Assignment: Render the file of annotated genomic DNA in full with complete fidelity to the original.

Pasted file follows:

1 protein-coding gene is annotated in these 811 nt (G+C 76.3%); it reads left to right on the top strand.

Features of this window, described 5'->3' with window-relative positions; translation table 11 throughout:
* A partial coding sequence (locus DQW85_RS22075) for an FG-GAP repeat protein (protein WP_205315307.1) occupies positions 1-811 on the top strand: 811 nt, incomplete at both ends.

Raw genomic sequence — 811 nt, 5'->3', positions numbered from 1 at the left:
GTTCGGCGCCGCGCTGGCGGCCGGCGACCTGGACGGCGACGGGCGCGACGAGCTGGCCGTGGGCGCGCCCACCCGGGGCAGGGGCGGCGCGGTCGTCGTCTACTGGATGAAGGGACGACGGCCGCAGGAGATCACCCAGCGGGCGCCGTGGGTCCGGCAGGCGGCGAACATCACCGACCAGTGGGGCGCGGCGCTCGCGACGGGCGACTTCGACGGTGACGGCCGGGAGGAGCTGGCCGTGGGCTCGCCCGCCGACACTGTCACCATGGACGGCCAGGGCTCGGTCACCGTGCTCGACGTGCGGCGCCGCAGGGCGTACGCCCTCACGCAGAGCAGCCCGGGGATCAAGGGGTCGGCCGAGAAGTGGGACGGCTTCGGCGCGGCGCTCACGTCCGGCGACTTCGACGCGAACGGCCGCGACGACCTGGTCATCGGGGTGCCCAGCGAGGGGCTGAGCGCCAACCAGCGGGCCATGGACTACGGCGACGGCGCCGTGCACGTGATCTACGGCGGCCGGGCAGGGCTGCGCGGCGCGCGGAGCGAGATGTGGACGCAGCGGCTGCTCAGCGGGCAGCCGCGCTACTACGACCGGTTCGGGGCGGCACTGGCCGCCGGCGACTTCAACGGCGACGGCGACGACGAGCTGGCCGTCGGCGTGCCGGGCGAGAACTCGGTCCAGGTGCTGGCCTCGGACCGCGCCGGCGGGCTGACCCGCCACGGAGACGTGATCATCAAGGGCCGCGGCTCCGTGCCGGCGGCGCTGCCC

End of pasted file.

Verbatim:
1 protein-coding gene is annotated in these 811 nt (G+C 76.3%); it reads left to right on the top strand.

Features of this window, described 5'->3' with window-relative positions; translation table 11 throughout:
* A partial coding sequence (locus DQW85_RS22075) for an FG-GAP repeat protein (protein WP_205315307.1) occupies positions 1-811 on the top strand: 811 nt, incomplete at both ends.

Raw genomic sequence — 811 nt, 5'->3', positions numbered from 1 at the left:
GTTCGGCGCCGCGCTGGCGGCCGGCGACCTGGACGGCGACGGGCGCGACGAGCTGGCCGTGGGCGCGCCCACCCGGGGCAGGGGCGGCGCGGTCGTCGTCTACTGGATGAAGGGACGACGGCCGCAGGAGATCACCCAGCGGGCGCCGTGGGTCCGGCAGGCGGCGAACATCACCGACCAGTGGGGCGCGGCGCTCGCGACGGGCGACTTCGACGGTGACGGCCGGGAGGAGCTGGCCGTGGGCTCGCCCGCCGACACTGTCACCATGGACGGCCAGGGCTCGGTCACCGTGCTCGACGTGCGGCGCCGCAGGGCGTACGCCCTCACGCAGAGCAGCCCGGGGATCAAGGGGTCGGCCGAGAAGTGGGACGGCTTCGGCGCGGCGCTCACGTCCGGCGACTTCGACGCGAACGGCCGCGACGACCTGGTCATCGGGGTGCCCAGCGAGGGGCTGAGCGCCAACCAGCGGGCCATGGACTACGGCGACGGCGCCGTGCACGTGATCTACGGCGGCCGGGCAGGGCTGCGCGGCGCGCGGAGCGAGATGTGGACGCAGCGGCTGCTCAGCGGGCAGCCGCGCTACTACGACCGGTTCGGGGCGGCACTGGCCGCCGGCGACTTCAACGGCGACGGCGACGACGAGCTGGCCGTCGGCGTGCCGGGCGAGAACTCGGTCCAGGTGCTGGCCTCGGACCGCGCCGGCGGGCTGACCCGCCACGGAGACGTGATCATCAAGGGCCGCGGCTCCGTGCCGGCGGCGCTGCCC